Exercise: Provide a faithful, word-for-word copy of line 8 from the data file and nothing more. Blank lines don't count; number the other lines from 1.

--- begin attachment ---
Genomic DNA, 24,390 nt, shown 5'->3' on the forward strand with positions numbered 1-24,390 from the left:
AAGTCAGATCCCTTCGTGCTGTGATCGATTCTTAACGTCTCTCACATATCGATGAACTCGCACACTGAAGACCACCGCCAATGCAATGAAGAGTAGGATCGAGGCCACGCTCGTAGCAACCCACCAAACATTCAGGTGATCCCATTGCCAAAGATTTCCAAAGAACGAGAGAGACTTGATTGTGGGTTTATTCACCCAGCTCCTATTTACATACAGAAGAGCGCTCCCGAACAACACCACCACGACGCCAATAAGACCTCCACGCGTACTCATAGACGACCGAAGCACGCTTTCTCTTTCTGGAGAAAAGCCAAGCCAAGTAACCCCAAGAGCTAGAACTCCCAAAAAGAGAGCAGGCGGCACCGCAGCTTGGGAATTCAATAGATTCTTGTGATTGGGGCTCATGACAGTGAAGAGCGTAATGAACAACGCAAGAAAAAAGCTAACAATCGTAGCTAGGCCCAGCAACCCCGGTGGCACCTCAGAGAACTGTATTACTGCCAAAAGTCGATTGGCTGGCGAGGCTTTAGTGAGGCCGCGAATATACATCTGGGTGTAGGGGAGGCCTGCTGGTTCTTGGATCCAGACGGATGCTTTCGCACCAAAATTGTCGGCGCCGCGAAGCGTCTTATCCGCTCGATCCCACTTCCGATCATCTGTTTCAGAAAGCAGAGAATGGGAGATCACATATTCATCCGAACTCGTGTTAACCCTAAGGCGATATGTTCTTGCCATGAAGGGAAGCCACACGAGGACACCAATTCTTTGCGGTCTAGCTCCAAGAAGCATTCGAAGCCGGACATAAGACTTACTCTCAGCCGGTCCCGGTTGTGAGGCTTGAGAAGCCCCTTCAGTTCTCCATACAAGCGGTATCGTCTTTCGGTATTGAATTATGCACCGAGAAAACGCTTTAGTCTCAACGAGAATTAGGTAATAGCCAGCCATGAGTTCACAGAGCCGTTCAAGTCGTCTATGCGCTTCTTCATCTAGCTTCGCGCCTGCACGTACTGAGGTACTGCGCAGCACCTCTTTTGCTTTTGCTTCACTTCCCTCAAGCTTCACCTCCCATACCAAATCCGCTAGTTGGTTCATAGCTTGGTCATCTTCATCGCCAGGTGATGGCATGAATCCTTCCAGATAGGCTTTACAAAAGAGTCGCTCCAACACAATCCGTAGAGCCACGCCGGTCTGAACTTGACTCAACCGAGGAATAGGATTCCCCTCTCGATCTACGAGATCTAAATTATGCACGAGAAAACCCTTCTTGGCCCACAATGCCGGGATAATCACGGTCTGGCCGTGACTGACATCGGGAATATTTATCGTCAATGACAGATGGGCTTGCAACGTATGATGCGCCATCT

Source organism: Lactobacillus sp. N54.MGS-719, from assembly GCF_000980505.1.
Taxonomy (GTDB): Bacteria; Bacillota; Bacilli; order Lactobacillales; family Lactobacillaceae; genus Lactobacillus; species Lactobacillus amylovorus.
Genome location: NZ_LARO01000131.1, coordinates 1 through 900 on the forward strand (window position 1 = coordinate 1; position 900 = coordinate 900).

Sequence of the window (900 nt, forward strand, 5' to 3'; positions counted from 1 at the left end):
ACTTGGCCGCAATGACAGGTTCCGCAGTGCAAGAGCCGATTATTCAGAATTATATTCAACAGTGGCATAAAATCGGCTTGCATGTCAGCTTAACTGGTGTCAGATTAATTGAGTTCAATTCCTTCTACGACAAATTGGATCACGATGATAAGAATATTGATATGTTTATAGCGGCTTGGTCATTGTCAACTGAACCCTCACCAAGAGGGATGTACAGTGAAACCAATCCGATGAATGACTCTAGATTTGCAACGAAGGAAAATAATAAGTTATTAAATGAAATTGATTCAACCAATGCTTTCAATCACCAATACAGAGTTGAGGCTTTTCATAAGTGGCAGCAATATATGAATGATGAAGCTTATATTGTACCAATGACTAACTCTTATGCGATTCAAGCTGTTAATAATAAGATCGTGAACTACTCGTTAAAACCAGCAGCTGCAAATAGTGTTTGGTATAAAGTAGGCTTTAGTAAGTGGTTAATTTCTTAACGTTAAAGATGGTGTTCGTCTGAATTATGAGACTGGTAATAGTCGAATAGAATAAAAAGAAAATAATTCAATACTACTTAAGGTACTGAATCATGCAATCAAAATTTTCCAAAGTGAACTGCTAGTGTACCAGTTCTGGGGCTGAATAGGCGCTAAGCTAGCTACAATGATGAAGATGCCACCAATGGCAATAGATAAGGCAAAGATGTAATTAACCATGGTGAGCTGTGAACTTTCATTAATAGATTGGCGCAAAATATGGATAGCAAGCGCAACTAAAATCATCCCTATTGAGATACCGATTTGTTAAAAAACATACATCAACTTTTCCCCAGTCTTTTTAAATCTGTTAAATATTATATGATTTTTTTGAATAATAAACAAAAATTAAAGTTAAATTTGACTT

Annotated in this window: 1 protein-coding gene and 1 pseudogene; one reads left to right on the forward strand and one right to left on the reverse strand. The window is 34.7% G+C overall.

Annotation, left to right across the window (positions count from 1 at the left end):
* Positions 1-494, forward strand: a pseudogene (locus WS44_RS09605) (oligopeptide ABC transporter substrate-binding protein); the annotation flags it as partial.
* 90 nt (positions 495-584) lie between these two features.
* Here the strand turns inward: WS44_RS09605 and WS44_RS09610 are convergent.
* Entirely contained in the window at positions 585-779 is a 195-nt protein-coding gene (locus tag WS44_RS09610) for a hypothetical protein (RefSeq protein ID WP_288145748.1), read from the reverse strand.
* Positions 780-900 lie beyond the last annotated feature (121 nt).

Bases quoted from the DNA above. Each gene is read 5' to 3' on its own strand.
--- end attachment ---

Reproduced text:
Annotated in this window: 1 protein-coding gene and 1 pseudogene; one reads left to right on the forward strand and one right to left on the reverse strand. The window is 34.7% G+C overall.